As we all know, it can take 10 years or more for most organizations to move donors out of annual giving to that first major gift. One of the biggest minefields in the major gift pipeline is in leadership annual giving. Often major gift officers will claim these donors because of their potential, but they won’t have the time or capacity to really devote to cultivation, and these donors’ may often lapse due to lack of attention. Sometimes the reverse happens, and prospects are left to sit in annual giving programs too long. By doing this we are not proactive enough to be upgrading them to move quicker through the pipeline.
The next issue is by encouraging leadership annual giving officers to think of these positions as nothing more that entry points into major gifts positions, we are creating a revolving door on our teams. This causes a lack of continuity for our donors at a critical time in building their relationship with our organization. If every year or two they are asked to engage with a new person, are we showing our donors that we are deeply committed to building long-term relationships with them?
So how can we better serve our leadership annual giving donors? By creating leadership annual giving programs that are designed to achieve both goals of leadership annual giving: relationship building and donor renewal. We can also make it so that leadership annual giving officer positions can be longer term or even career positions for those who excel in this unique kind of fundraising. This can be achieved by offering more robust salaries, providing promotion opportunities within leadership annual giving, offering job specific training, and establishing metrics that align with the work they are doing. Correctly structuring and investing in leadership giving programs can have long-term positive impact not only on your annual fundraising efforts, but your pipeline building for major and planned gifts as well.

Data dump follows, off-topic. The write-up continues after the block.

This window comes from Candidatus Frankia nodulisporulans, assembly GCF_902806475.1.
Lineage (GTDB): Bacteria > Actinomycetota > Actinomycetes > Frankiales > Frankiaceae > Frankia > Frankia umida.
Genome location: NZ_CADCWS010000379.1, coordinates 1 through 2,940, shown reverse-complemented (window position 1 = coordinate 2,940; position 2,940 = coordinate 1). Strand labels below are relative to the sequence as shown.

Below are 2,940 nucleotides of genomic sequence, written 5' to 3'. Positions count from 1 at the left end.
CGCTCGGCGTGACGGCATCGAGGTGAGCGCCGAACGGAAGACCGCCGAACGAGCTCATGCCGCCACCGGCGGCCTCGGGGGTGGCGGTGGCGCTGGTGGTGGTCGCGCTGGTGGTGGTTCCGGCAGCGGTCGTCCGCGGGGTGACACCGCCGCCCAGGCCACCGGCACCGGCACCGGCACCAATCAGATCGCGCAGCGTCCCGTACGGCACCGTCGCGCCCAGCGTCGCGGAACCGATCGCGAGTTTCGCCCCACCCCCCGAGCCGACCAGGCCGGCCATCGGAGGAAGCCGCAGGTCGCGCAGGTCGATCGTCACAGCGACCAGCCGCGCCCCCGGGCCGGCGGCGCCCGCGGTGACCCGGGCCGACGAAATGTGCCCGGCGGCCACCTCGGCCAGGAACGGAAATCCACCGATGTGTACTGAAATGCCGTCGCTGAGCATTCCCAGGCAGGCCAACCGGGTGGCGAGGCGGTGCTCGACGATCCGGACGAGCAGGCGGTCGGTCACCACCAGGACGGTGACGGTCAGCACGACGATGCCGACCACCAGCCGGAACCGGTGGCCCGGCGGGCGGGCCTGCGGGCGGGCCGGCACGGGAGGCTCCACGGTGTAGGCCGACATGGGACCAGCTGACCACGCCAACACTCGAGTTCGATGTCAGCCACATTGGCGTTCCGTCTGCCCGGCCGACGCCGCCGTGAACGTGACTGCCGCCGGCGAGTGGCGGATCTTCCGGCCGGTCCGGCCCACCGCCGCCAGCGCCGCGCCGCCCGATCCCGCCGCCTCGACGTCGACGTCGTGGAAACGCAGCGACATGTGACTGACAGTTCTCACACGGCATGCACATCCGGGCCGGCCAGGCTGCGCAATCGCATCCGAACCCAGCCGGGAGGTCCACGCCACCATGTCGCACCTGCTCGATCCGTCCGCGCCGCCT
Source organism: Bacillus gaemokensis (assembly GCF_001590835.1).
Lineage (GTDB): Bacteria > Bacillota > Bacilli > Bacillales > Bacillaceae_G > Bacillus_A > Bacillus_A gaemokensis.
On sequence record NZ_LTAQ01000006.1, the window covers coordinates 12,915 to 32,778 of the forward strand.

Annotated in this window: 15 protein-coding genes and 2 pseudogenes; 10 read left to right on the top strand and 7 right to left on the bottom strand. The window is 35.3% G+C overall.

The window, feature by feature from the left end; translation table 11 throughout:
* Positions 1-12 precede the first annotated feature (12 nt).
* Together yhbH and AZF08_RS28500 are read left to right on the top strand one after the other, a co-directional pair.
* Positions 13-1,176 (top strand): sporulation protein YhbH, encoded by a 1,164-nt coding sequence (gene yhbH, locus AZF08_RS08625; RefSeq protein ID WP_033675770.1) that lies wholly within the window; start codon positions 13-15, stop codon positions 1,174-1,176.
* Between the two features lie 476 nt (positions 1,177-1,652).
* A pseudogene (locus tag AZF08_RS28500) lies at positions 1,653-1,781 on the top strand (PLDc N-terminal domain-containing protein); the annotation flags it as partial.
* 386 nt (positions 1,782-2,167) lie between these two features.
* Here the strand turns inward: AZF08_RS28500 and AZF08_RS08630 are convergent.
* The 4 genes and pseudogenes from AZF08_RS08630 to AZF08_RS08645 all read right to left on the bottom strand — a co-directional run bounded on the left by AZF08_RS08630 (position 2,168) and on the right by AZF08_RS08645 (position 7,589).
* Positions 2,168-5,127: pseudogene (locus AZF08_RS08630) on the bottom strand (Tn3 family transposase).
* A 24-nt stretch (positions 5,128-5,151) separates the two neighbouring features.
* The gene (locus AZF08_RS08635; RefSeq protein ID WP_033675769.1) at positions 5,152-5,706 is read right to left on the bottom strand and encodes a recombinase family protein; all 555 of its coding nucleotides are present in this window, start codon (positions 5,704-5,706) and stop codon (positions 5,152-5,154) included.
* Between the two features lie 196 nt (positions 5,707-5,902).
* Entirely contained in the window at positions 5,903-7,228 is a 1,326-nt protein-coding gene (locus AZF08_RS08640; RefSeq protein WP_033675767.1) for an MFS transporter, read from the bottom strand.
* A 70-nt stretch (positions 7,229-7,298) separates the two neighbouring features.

ABOUT GOBEL SUBJECT MATTER EXPERTS: GOBEL Subject Matter Experts are healthcare philanthropy professionals working in some of the top shops in the country, sharing best practices and insights. For more information about GOBEL’s Subject Matter Expert program, or to suggest a topic for coverage, email firstname.lastname@example.org.
ABOUT THE AUTHOR: Ann Fisher is a fundraising professional with more than 25 years of experience in annual giving. Ann began her career at Hospice of Michigan where she developed numerous skills from data base management to grant and appeals writing. From there she moved on to University of Detroit Mercy where she spend nearly 20 years in annual giving, eventually becoming their Executive Director of Annual Giving and Data Services. During her time at Detroit Mercy, Ann was instrumental in introducing new initiatives like online giving and crowdfunding while also improving the ROI in phone and mail and coordinating the University’s President’s Cabinet leadership giving program. Ann then spent two years at UC San Diego as Senior Director of Integrated Marketing, where she launched their first Day of Giving and restarted their grateful patient giving program. Ann currently works at Michigan Medicine where she serves as Director of Annual Giving, Leadership Annual Giving and Data Services. In 2021 Ann and her colleagues were selected as CASE Platinum Award Finalists in the Best Practices in Fundraising Award for their Nurses Week Campaign, which raised over $80,000 from 1,300 donors during the height of the pandemic. She has also served as a judge for the CASE Circle of Excellence Awards. In her spare time, Ann is an avid runner and has run several half and full marathons as a charity runner to raise money for various causes.